South Africa-headquartered Grindrod has recovered 24 of its locomotives from the Tonkilili mine, which ceased operations at the end of 2017, and relocated the units to Pepel port in Sierra Leone.

Four of the locomotives were dropped off for a client in Matadi (Democratic Republic of the Congo), while the remaining 20 continued to the port of Durban in South Africa.

The shipment of locomotives back to South Africa was a complex task, Grindrod said, noting that the draught at the port of Pepel is insufficient for the sort of heavy lift vessel required to move them.

There being no railway line from Pepel to the port of Freetown, all 24 locomotives were moved by rail to a transhipment facility near the town of Lunsar, about 75 km away.

There, each 72-tonne locomotive was lifted off its bogie by a mobile crane (contracted from Guinea) and loaded onto specialised trucks. The next leg of the journey covered 200 km, avoiding weak bridges and other obstacles, to Freetown port where the locomotives and bogies were re-assembled and loaded onto a heavy lift project vessel for shipment to Matadi and Durban.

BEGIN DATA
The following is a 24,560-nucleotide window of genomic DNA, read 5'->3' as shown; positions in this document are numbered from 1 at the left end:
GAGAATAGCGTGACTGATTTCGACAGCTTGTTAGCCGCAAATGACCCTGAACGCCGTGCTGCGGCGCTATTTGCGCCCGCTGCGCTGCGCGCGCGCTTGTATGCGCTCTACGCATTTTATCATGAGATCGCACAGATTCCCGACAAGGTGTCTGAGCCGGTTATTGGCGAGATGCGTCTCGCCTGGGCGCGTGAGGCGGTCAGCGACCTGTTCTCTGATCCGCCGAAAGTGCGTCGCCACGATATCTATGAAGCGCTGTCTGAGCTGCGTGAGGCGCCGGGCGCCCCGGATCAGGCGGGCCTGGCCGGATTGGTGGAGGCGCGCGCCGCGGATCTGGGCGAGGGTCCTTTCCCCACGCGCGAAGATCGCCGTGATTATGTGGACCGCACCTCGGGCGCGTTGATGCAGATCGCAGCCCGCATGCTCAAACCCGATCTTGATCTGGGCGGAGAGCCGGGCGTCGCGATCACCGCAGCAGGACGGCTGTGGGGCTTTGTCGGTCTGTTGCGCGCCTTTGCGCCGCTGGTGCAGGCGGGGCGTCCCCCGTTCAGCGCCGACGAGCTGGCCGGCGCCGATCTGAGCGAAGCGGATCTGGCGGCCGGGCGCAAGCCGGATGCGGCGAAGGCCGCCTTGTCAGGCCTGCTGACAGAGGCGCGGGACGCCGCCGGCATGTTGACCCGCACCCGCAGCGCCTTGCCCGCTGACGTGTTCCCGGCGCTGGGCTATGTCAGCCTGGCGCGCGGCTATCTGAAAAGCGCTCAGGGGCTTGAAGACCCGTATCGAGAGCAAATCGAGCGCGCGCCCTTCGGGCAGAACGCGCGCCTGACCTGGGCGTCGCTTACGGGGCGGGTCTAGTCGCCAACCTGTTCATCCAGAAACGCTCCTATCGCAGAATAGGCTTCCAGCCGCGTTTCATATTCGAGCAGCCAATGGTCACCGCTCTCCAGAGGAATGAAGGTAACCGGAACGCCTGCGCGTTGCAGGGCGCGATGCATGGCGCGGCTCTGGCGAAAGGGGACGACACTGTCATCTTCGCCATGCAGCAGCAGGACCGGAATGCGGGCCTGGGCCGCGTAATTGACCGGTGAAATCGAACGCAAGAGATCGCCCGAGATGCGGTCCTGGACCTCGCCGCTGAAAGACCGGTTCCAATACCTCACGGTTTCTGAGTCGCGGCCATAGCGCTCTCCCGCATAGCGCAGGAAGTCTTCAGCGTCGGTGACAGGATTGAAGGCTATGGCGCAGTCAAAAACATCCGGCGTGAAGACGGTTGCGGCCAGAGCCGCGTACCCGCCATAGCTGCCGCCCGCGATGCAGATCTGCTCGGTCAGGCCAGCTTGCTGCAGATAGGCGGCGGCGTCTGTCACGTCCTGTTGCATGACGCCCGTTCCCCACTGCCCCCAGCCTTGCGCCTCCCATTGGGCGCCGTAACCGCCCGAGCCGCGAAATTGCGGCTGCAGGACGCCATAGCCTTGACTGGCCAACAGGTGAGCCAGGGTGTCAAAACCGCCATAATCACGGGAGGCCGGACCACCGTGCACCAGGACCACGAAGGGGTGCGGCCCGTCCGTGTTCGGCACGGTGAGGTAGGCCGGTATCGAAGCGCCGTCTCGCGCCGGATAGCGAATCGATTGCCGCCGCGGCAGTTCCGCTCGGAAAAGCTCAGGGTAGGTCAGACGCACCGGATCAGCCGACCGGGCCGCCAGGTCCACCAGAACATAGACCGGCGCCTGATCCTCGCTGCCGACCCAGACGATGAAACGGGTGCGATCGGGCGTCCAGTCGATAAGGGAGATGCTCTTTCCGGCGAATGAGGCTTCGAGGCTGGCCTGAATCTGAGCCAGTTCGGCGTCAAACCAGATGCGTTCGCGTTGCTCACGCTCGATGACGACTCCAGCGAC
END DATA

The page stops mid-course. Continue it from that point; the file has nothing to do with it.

“What seemed an impossible task when first contemplated has been achieved by our team, from our landing at Lungi Airport in Freetown on the March 26, 2019, to securing the Sierra Leonean government’s support, contracting the logistical expertise and assets from around West Africa and safely executing a complex landside operation to delivery by sea to Durban only four months later is really remarkable,” said Andrew Thomas, ceo of Grindrod Rail.

Another ten units remain in Sierra Leone in support of the country’s efforts to revive its iron ore exports, Grindrod said, adding that the company “anticipates that the entire recovered fleet will be delivered to clients by the middle of 2020”.